A New York Post writer, Phil Mushnick, recently went on a rant about the Nets new home in Brooklyn, New York and the team’s owner, Jay Z, changing the team’s logo and colors to black and white. He made a very bold statement in an article that was published by the New York Post saying that instead of the Brooklyn Nets, the team should be called the “New York N*****s”.
He went on to say, “Why the Brooklyn Nets when they can be the New York N——s? The cheerleaders could be the Brooklyn B—-hes or Hoes. Team logo? A 9 mm with hollow-tip shell casings strewn beneath. Wanna be Jay-Z hip? Then go all the way!”
While Jay Z is known for his obsessive use of the “n-word” in songs like “N***s In Paris” among countless others, does it give the right of an author to use the term offensively when discussing the NBA team and it’s move to Brooklyn? You have to wonder what was his motive behind the statement. Was it to take a jab at rap mogul Jay Z? Was it to offend people living in Brooklyn? Was it to bring to light the color change of the team’s logo to black and white?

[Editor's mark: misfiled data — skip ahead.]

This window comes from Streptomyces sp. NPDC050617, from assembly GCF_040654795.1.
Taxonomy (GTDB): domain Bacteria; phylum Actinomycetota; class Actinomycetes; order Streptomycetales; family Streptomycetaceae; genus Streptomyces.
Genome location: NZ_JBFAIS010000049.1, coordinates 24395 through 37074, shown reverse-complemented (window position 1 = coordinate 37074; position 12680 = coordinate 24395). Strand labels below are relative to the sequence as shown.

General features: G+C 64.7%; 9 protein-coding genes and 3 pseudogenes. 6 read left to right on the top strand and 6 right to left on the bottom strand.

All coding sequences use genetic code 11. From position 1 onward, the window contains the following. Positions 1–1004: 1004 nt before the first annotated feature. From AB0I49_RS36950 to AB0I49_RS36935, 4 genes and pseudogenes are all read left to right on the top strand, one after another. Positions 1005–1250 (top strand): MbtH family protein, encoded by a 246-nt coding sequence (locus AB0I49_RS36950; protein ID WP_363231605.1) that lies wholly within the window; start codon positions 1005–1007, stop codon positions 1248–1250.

Sport writers are known for being a little offensive at times, but perhaps this is taking it too far. While some may not find the “n-word” as offensive as it once was, using it when discussing Jay Z’s affiliation with the now Brooklyn sports team, calling the cheerleaders b—-s or hoes and saying that the teams’ logo should be a 9 mm which I’m assuming is a reference to the rap and hip-hop industry is a bit far fetched.
Do you find this article offensive?